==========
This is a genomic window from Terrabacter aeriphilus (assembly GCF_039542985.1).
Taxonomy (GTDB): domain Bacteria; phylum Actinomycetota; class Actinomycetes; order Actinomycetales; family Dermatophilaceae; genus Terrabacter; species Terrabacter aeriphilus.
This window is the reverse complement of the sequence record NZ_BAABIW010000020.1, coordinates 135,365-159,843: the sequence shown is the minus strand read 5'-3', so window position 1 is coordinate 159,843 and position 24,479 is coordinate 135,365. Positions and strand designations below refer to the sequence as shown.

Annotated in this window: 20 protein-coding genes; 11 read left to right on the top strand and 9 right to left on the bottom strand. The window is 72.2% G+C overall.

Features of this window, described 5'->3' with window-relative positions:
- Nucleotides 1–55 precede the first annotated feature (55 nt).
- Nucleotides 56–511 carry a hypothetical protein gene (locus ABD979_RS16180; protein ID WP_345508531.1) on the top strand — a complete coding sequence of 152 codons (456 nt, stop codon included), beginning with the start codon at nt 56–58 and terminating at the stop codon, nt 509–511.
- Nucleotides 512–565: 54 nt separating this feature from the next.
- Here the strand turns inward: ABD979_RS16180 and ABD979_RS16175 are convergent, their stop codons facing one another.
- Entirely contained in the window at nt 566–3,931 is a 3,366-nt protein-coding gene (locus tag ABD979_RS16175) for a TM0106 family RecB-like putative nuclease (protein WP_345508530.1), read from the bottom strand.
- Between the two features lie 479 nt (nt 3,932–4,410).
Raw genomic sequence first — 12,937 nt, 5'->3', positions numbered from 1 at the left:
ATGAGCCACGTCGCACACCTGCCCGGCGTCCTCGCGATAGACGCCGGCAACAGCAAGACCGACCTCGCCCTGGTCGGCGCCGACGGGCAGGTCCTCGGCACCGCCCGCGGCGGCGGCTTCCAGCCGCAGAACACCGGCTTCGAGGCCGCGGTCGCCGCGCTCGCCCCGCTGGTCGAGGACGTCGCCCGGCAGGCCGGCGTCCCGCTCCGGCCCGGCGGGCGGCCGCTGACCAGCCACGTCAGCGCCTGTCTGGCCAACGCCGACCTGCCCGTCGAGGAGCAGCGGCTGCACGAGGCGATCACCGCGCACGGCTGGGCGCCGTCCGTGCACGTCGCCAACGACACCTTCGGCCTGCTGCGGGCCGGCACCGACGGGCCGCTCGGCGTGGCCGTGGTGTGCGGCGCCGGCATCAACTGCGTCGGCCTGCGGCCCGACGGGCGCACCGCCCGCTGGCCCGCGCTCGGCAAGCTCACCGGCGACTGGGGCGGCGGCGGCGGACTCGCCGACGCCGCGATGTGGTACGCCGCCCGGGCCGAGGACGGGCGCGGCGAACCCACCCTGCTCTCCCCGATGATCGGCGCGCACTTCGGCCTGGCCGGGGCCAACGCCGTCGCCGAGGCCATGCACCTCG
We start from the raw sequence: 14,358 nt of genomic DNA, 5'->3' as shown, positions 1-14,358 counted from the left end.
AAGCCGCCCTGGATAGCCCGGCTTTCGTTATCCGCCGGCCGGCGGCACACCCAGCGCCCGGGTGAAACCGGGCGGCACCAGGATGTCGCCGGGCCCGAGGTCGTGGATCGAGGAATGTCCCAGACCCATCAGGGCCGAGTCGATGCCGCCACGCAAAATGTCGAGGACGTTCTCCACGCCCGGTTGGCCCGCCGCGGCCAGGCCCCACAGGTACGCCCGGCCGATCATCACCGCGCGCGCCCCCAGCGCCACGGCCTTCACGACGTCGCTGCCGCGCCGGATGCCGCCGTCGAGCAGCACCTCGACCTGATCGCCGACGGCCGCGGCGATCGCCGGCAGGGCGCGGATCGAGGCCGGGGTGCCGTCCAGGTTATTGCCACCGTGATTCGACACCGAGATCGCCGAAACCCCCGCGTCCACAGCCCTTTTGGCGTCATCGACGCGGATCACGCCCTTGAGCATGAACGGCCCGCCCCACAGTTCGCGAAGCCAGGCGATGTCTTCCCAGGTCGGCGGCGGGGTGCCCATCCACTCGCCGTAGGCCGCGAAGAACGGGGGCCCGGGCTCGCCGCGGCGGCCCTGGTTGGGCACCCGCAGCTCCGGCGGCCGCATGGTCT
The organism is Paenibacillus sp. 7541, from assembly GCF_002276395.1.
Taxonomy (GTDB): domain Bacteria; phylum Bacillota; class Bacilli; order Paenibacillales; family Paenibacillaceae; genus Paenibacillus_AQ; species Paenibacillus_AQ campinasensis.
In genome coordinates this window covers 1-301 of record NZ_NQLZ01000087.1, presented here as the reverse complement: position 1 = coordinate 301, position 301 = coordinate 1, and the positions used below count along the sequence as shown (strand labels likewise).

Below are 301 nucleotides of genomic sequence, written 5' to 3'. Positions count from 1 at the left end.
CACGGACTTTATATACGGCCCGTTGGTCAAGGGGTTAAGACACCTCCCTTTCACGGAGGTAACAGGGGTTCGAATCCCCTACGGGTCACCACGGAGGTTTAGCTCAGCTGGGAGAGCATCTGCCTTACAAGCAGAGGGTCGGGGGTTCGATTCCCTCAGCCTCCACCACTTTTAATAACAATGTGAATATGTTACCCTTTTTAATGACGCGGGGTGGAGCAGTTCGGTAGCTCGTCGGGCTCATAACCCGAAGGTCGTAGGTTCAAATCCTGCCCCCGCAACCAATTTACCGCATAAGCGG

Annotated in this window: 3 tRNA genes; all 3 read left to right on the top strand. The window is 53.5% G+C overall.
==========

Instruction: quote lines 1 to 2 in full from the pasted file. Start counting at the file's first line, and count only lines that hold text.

This is a genomic window from Terrabacter aeriphilus (assembly GCF_039542985.1).
Taxonomy (GTDB): domain Bacteria; phylum Actinomycetota; class Actinomycetes; order Actinomycetales; family Dermatophilaceae; genus Terrabacter; species Terrabacter aeriphilus.